A short walk in the ‘horse field’ produced sightings of three Whimbrel and two or three Greater Short-toed Larks. Some distant Ruddy Shelduck with Yellow-legged Gulls and a few more Yellow Wagtails. As we returned along the bump track we saw a Spur-winged Plover fly up from the marsh and land on the salt pans, we got out of the buses to 'scope the bird and found a second one aleady esconced on a dirt bank! Driving round the west track y the pumping station we found a third Spur-winged Plover feeding the 'feeder' channel, wowza!!

We then decided to drive to Achladeri to visit the pine woods in search of the Kruper’s Nuthatch, it was a good decision as the birds showed extremely well as they fed a nest full of chick. I had feared that they may have fledged but my concern was quickly allayed with their appearance.

the male Kruper's Nuthatch visiting the nest hole which was full of chicks

 In the woods we saw lots of Chaffinches, we saw Cirl Buntings visiting a nest with beaks full of food. We also found a beautiful male Subalpine Warbler, a party of Long-tailed Tits and we had sightings of a couple of Masked Shrikes.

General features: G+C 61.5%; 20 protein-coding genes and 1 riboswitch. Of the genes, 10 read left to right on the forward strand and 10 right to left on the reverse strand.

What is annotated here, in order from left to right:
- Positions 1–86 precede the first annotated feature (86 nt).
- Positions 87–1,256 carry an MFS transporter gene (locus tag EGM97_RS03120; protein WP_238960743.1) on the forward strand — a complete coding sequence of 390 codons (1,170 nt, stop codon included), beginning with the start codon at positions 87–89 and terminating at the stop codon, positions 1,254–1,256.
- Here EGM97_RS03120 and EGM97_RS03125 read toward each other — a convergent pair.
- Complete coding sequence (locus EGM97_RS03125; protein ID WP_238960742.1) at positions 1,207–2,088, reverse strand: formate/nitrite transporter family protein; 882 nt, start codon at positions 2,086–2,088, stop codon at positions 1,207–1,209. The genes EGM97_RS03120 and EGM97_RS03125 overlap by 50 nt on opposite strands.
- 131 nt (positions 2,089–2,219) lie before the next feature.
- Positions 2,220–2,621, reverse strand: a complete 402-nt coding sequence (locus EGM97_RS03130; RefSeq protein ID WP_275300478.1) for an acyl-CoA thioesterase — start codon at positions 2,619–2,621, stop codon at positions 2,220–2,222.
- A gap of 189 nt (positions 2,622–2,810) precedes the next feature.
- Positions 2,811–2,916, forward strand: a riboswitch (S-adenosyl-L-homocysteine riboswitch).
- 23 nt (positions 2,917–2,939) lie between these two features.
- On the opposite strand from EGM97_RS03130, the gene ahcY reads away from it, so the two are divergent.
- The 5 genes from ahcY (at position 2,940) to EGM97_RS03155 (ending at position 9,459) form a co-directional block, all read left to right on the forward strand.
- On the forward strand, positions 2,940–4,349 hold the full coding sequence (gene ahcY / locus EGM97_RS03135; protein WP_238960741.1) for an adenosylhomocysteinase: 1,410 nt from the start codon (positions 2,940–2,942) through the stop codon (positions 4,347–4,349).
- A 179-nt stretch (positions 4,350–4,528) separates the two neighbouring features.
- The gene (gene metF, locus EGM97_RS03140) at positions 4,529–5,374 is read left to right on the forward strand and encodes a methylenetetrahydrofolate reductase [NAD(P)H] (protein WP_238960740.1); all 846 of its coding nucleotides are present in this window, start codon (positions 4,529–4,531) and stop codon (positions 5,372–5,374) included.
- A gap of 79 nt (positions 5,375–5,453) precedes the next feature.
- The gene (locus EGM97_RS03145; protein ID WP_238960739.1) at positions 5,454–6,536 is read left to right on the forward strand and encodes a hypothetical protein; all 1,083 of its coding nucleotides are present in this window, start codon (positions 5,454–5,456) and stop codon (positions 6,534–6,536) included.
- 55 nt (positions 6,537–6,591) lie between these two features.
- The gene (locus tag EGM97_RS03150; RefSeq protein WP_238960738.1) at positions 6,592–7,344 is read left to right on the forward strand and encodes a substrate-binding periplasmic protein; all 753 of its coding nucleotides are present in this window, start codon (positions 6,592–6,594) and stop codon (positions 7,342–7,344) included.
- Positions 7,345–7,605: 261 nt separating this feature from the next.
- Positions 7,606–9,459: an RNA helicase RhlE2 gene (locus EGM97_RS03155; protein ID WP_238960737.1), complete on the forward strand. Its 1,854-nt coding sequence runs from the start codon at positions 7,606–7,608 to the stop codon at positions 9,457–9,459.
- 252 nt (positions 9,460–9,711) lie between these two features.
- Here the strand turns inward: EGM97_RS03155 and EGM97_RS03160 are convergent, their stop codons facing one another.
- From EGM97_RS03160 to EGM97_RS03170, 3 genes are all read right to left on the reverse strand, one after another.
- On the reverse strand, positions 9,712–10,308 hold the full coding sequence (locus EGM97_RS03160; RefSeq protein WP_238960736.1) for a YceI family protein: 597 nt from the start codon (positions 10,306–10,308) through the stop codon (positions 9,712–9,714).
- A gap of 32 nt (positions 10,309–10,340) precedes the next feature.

our motley crew watching a Cirl Bunting in the pine forest at Achladeri

A little further along the road we stopped at a beach-side restaurant for a hot/cold drink, the wind had picked up and it was nice to find a little shelter. It was 4:30pm when we left to return to the River Tsiknias. This time we drove along the east bank in search of a Marsh Sandpiper which we did not find. We saw lots of Wood Sandpipers, we had more views of shrikes, the Woodchat Shrike making it four species in one day! A Turtle Dove was seen by a few of us in our bus and a Middle Spotted Woodpecker was seen by the rear bus-crew.

Finally we crossed the ford and drove down to the mouth of the river where, in very windy conditions, we scanned the sand bar. We saw practically nothing! Just a single Sandwich Tern and a single Common Tern! We got back to the hotel at 6pm in good time to get ready for dinner.

The bird-log revealed that we had seen 81 species, not a bad tally for our first full day.